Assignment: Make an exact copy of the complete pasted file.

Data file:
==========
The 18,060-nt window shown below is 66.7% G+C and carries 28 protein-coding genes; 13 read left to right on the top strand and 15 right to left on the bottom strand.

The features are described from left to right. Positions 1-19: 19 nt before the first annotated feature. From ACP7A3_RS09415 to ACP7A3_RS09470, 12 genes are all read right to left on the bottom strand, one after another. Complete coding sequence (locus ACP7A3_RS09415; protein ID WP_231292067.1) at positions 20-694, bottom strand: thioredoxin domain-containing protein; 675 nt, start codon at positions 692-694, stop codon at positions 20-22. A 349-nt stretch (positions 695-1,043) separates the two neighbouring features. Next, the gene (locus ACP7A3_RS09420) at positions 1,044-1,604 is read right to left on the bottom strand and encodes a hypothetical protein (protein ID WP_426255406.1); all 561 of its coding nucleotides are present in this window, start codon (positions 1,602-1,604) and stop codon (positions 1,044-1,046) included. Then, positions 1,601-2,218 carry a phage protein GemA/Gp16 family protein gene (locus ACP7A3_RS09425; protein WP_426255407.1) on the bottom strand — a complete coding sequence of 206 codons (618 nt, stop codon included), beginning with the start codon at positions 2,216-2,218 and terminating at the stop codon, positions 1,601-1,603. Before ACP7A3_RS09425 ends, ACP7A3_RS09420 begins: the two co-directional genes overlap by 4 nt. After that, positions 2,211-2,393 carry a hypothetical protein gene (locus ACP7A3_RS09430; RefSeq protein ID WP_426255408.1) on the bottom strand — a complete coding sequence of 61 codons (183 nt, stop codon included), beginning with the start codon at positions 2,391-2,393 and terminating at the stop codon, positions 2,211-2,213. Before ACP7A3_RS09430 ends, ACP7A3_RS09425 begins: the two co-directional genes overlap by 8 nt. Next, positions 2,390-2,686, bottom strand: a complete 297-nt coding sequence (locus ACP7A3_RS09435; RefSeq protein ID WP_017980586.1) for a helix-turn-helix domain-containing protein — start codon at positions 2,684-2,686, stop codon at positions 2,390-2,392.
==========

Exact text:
The 18,060-nt window shown below is 66.7% G+C and carries 28 protein-coding genes; 13 read left to right on the top strand and 15 right to left on the bottom strand.

The features are described from left to right. Positions 1-19: 19 nt before the first annotated feature. From ACP7A3_RS09415 to ACP7A3_RS09470, 12 genes are all read right to left on the bottom strand, one after another. Complete coding sequence (locus ACP7A3_RS09415; protein ID WP_231292067.1) at positions 20-694, bottom strand: thioredoxin domain-containing protein; 675 nt, start codon at positions 692-694, stop codon at positions 20-22. A 349-nt stretch (positions 695-1,043) separates the two neighbouring features. Next, the gene (locus ACP7A3_RS09420) at positions 1,044-1,604 is read right to left on the bottom strand and encodes a hypothetical protein (protein ID WP_426255406.1); all 561 of its coding nucleotides are present in this window, start codon (positions 1,602-1,604) and stop codon (positions 1,044-1,046) included. Then, positions 1,601-2,218 carry a phage protein GemA/Gp16 family protein gene (locus ACP7A3_RS09425; protein WP_426255407.1) on the bottom strand — a complete coding sequence of 206 codons (618 nt, stop codon included), beginning with the start codon at positions 2,216-2,218 and terminating at the stop codon, positions 1,601-1,603. Before ACP7A3_RS09425 ends, ACP7A3_RS09420 begins: the two co-directional genes overlap by 4 nt. After that, positions 2,211-2,393 carry a hypothetical protein gene (locus ACP7A3_RS09430; RefSeq protein ID WP_426255408.1) on the bottom strand — a complete coding sequence of 61 codons (183 nt, stop codon included), beginning with the start codon at positions 2,391-2,393 and terminating at the stop codon, positions 2,211-2,213. Before ACP7A3_RS09430 ends, ACP7A3_RS09425 begins: the two co-directional genes overlap by 8 nt. Next, positions 2,390-2,686, bottom strand: a complete 297-nt coding sequence (locus ACP7A3_RS09435; RefSeq protein ID WP_017980586.1) for a helix-turn-helix domain-containing protein — start codon at positions 2,684-2,686, stop codon at positions 2,390-2,392.